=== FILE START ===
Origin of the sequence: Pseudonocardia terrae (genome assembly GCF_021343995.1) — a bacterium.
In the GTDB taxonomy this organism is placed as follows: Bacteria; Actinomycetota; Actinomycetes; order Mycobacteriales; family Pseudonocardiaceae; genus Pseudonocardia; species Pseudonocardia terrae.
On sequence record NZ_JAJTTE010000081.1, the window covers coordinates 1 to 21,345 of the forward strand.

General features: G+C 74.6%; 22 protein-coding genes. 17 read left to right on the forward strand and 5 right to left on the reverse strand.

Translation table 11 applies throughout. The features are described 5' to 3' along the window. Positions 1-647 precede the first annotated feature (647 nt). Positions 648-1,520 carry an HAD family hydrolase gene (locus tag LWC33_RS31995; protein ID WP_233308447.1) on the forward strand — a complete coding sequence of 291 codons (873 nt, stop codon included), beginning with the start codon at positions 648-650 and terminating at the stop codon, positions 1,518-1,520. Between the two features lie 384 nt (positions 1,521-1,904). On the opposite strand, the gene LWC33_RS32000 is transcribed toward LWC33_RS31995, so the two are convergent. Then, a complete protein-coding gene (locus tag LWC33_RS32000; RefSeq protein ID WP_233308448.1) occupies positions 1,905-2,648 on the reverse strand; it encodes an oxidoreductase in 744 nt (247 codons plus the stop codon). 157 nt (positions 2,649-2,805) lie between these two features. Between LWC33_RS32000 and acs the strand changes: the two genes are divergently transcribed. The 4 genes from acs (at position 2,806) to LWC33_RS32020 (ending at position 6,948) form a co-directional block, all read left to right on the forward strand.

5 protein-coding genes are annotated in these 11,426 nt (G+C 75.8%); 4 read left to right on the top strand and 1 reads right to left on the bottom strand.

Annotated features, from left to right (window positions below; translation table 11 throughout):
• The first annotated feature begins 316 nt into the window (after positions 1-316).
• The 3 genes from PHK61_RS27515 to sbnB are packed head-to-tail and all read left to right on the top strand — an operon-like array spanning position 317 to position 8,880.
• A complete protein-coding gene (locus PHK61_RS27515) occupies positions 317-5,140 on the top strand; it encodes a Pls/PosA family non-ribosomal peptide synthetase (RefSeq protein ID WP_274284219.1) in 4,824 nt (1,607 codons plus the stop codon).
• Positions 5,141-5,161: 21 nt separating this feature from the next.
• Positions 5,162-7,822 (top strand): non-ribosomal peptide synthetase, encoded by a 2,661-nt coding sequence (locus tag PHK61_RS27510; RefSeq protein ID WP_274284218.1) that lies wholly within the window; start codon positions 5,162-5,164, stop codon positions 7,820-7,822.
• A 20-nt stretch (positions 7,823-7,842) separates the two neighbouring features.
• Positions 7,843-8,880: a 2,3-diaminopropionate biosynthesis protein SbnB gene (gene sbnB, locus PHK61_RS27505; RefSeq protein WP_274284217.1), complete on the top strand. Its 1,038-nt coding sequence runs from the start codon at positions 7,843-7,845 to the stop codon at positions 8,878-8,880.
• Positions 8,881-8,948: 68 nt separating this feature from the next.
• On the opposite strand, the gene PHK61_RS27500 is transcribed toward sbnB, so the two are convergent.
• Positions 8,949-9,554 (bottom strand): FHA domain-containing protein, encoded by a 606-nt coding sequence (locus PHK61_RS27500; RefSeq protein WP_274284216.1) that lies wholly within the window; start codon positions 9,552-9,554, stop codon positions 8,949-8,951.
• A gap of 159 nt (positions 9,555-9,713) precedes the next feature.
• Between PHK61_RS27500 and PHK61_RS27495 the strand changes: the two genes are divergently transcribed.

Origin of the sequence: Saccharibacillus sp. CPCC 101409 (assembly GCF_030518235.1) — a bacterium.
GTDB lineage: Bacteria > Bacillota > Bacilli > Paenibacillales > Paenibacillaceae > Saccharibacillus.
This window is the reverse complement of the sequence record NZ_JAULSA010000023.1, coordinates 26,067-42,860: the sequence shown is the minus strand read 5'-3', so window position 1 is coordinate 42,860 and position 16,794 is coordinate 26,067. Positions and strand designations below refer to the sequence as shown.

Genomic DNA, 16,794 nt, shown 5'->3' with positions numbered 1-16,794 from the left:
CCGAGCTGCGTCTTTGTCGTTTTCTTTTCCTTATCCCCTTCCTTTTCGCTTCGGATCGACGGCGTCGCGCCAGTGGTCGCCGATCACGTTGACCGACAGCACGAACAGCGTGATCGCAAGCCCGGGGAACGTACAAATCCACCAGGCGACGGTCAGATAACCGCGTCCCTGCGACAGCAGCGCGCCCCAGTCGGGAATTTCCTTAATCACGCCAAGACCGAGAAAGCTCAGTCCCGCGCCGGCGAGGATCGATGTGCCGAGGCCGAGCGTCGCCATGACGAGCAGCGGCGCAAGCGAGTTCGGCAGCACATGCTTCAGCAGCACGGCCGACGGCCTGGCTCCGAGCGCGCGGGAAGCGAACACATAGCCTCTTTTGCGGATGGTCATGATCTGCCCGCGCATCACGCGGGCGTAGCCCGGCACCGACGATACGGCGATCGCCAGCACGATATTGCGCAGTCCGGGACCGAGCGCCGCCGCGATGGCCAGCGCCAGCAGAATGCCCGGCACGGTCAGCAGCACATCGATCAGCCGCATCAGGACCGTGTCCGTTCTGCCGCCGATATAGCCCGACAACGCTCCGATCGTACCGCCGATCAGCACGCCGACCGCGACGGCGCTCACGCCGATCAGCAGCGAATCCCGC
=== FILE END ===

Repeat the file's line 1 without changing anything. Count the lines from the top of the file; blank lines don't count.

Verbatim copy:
Origin of the sequence: Pseudonocardia terrae (genome assembly GCF_021343995.1) — a bacterium.